News / Europe

Khodorkovsky Leaves Germany for Switzerland

FILE - Mikhail Khodorkovsky, center, is seen arriving at his first news conference after his release in Berlin, Dec. 22, 2013.FILE - Mikhail Khodorkovsky, center, is seen arriving at his first news conference after his release in Berlin, Dec. 22, 2013.
x
FILE - Mikhail Khodorkovsky, center, is seen arriving at his first news conference after his release in Berlin, Dec. 22, 2013.
FILE - Mikhail Khodorkovsky, center, is seen arriving at his first news conference after his release in Berlin, Dec. 22, 2013.
Reuters
Former Russian oil tycoon Mikhail Khodorkovsky arrived in Switzerland on Sunday, having spent two weeks in Germany since his release from a Russian prison, but gave no clue about his future plans.

”He is, as previously stated, delighted that Switzerland is the second country in which he can breathe the air of freedom,” said a statement posted on Khodorkovsky's website.

”The purpose of his visit is a family matter, as he and his wife are accompanying their two sons back to school in Switzerland,” the statement said, adding that he had not yet made any plans about permanent residency in Switzerland or anywhere else.

Khodorkovsky arrived by train in Basel from Berlin, but a spokesman declined to specify his final destination in Switzerland.

Once Russia's richest man, Khodorkovsky was jailed in 2003 for fraud and tax evasion. He was seen by many as a political prisoner, the highest-profile victim of President Vladimir Putin's campaign to rein in the “oligarchs” who had made fortunes snapping up assets in the chaotic years of Boris Yeltsin's rule following the collapse of Soviet communism.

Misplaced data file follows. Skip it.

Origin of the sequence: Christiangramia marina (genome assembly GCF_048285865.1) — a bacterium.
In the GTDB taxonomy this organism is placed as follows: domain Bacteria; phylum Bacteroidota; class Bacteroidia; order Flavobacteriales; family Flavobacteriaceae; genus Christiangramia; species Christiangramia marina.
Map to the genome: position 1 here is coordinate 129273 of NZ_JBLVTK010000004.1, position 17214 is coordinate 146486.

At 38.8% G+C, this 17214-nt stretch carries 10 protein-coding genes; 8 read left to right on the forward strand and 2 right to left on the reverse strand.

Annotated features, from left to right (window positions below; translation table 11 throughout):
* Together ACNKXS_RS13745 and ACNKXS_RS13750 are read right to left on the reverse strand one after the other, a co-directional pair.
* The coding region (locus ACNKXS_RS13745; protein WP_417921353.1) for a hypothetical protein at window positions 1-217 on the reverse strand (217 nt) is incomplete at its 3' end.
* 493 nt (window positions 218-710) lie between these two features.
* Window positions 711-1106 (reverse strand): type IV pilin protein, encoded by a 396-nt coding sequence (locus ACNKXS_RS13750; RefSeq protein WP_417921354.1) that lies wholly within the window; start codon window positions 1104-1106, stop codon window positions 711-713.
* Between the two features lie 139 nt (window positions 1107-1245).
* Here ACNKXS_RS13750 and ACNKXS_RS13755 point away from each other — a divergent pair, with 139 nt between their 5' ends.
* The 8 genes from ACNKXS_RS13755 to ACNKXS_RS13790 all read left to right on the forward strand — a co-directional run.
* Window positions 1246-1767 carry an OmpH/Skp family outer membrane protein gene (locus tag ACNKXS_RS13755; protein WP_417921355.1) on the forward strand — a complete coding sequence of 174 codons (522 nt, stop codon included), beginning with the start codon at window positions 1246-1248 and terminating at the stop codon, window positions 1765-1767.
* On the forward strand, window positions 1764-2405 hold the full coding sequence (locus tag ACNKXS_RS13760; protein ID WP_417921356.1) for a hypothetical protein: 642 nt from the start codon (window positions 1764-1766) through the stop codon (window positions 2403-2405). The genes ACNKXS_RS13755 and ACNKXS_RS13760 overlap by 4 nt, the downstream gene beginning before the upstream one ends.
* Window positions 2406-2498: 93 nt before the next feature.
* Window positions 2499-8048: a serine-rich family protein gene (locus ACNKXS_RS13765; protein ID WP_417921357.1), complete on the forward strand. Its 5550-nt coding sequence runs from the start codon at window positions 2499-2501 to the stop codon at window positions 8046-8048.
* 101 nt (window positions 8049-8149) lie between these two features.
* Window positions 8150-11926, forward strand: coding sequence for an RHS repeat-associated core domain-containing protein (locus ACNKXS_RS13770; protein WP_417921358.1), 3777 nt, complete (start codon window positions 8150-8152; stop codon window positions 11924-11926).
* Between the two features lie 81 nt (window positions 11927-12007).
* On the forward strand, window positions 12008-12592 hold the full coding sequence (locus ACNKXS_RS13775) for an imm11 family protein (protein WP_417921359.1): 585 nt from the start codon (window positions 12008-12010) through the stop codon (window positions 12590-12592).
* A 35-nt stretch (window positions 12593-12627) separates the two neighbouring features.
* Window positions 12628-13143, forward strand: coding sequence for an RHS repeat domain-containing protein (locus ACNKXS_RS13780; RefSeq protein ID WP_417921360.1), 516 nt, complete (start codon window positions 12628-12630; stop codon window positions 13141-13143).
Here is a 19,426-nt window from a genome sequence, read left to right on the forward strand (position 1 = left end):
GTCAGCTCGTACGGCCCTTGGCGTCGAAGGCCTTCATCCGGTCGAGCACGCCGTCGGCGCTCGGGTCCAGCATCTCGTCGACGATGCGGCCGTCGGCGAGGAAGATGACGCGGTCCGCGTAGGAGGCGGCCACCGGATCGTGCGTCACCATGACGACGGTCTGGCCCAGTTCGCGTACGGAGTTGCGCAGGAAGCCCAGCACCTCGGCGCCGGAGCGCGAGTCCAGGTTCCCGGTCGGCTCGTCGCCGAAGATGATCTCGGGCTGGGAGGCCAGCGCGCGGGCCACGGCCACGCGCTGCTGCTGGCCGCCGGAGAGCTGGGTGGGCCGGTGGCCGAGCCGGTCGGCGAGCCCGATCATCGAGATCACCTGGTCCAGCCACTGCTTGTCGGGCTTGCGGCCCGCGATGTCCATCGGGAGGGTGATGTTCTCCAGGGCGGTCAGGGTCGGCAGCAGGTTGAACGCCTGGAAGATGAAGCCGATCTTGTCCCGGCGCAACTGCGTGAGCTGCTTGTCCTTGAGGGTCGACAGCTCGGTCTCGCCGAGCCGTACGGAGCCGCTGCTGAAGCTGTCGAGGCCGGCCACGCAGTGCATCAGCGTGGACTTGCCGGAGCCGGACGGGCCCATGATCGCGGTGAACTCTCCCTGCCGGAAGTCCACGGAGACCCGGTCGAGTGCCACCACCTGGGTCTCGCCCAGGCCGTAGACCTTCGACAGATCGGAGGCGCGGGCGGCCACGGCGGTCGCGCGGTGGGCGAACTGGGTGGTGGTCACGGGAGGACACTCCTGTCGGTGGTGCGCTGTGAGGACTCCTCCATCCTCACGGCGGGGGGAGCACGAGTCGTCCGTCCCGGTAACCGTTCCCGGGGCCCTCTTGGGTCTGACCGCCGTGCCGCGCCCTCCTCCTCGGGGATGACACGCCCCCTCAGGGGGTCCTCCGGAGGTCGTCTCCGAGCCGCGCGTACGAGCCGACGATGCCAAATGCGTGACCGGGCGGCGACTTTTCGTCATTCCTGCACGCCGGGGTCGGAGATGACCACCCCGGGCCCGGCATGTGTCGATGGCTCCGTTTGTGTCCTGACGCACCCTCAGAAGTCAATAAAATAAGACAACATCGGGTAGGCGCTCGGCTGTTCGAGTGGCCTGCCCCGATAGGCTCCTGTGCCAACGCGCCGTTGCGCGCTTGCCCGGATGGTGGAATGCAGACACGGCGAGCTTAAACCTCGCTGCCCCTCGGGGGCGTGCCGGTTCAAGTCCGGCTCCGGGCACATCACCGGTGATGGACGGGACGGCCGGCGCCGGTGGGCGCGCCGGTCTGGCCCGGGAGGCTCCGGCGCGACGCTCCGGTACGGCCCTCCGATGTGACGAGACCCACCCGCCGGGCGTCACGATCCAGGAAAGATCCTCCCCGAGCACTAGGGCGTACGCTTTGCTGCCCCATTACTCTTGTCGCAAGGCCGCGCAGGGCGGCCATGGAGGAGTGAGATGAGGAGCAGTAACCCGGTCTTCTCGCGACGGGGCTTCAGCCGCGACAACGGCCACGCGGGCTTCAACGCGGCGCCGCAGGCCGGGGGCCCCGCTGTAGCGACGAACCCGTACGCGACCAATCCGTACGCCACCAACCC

After his arrest, tax police filed huge back-tax claims against his oil firm, Yukos, which had a market value of $40 billion at its peak.

The Moscow-based firm, unable to pay, eventually filed for bankruptcy and its production assets, which included some of the best oilfields in Russia, were sold off at state-run auctions.

It is not clear what assets Khodorkovsky still retains, nor if he has any money in Switzerland, which initially cooperated with Russia's claims against Yukos by searching firms and houses, seizing documents and freezing assets.

But in June 2004 a subsidiary of Khodorkovsky's holding company Menatep, which had an office in Geneva, won a court appeal to release $1.6 billion of Yukos funds from Swiss bank accounts.

In August 2007, Swiss judicial authorities said they had lifted a freeze on all funds related to the by-then bankrupt Yukos, worth some 200-300 million Swiss francs ($220-330 million).

You May Like

Ebola Death Toll Nears 5,000 as Virus Advances

West Africa bears heaviest burden; Mali toddler’s death raises new fears More

Jordan’s Battle With Islamic State Militants Carries Domestic Risks

Despite Western concerns that IS militants are preparing a Jordanian offensive, analysts call the kingdom's solid intel a strong deterrent More

Asian-Americans Assume Office in Record Numbers

Steadily deepening engagement in local politics pays off for politicians like Chinese-American Judy Chu More

Featured Videos

Your JavaScript is turned off or you have an old version of Adobe's Flash Player. Get the latest Flash player.
Talks to Resume on Winter Gas for Ukrainei
X
Al Pessin
October 25, 2014 4:21 PM
Ukrainian and Russian officials will meet again next week in an effort to settle their dispute over natural gas supplies that threatens to leave Ukraine short of heating fuel for the coming winter. VOA’s Al Pessin reports from London the dispute is complex, and has both economic and geopolitical dimensions.